CofC’s new dean of admissions talks about collaboration, community, concerts

It’s a good thing that she loves to travel by car, because Khala Granville Come a long way to join the College of Charleston as the first black female Dean of Admissions!

Originally from Indiana, where she served as Senior Associate Director of Admissions for Recruitment and Diversity Awareness at Indiana University at Bloomington for the past seven years, Granville, who joined the College in July, brings a recruiting experience, a spirit of collaboration and a new perspective to CofC.

“My responsibilities at IU Bloomington included leading recruitment initiatives and strategies for diversity through working closely with several campus partners, as well as community relations and outreach,” says Granville, who obtained her BA in Communication from the University of Louisville and her M. Div. from Christian Theological Seminary – something that taught him to ask questions, think critically, and find the best way forward.

And now that her path has taken her to the College of Charleston, she’s excited about what lies ahead.

“I look forward to supporting CofC’s enrollment goals and leading this dynamic team of professionals,” she says. “I hope to facilitate greater collaboration between the Admissions Office and the campus community. Last but not least, I look forward to continuing to position CofC as a collaborative partner in the Charleston community. “

When she’s not working, Granville enjoys attending concerts (Beyoncé, Nicki Minaj, Solange, Cardi B, Janet Jackson, Jorja Smith are among her favorites); playing with her Yorkie mix, Sophia; and take a look 90 days fianthis.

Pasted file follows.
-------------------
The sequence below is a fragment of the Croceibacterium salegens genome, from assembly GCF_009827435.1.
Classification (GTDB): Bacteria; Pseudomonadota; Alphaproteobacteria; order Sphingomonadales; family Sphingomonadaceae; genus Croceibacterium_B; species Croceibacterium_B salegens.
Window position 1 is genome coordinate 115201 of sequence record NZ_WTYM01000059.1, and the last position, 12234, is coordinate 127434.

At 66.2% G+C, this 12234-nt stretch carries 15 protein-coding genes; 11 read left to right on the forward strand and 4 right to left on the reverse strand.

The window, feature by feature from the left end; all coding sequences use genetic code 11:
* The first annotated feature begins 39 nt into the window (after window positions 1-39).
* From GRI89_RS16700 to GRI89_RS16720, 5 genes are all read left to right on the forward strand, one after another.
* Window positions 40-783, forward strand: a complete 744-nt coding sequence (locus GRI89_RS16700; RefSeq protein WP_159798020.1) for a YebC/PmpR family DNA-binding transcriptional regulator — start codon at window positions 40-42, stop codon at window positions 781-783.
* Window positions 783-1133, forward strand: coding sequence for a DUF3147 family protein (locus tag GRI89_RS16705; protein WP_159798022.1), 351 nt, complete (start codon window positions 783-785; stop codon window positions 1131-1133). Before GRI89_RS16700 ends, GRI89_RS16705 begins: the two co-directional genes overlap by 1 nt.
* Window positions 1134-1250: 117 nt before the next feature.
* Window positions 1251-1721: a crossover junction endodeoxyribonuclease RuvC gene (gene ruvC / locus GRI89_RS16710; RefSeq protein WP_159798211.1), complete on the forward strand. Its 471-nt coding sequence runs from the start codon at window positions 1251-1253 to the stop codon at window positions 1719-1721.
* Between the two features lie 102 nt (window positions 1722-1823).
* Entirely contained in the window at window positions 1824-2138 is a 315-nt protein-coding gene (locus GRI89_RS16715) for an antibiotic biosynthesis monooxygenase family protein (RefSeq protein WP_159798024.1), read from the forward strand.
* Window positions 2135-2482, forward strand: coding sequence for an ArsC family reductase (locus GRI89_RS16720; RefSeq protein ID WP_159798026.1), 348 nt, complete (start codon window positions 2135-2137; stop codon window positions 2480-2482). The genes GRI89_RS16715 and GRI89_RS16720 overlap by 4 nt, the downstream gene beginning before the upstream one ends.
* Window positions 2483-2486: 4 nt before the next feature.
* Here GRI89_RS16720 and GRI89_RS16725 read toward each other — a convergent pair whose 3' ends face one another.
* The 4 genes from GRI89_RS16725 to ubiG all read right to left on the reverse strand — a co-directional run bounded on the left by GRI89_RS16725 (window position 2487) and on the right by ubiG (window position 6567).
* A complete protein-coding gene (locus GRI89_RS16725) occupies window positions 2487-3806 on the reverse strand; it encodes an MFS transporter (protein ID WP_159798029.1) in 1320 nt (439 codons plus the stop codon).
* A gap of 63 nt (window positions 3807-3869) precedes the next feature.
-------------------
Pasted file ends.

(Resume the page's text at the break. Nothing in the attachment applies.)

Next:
We caught up with Granville to see how she settles into her new life in Charleston, what awaits her for CofC recruiting efforts, and what adventures she’s planning next.

Khala Granville is the first black female Dean of Admissions at the College of Charleston. (Photos by Mike Ledford)

What was the biggest culture shock between Indiana and Charleston?

I don’t think I suffered as much from culture shock as I was from heat exhaustion. I’m from the South so I was excited to come back after spending 13 years in the Midwest, but this Charleston heat and humidity is no joke. I think nothing can prepare you for it. He really grabs you and doesn’t let go. Honestly, this has been the biggest transition for me.

What’s your favorite part of the job so far?

My favorite part of the job so far has been working with the Admissions Office and UMEP (University Marketing and Enrollment Planning) teams. There are so many talented employees here who are student-centered, and I am honored to work with all of them.

At IU Bloomington, you have managed to increase the diversity of incoming students by 45% in six years. To what extent do these diversity recruiting strategies / initiatives apply to the College?

It should be noted that I was not alone in these efforts to increase diversity at IU Bloomington. I had a great team and support from across campus. Everyone on this campus is committed to making UI more accessible, diverse and inclusive. We had a shared mission and vision in addition to a strategic plan that reported to the directors. When everyone understands that improving diversity on a campus is a campus-wide job, the job of managing enrollments becomes more manageable.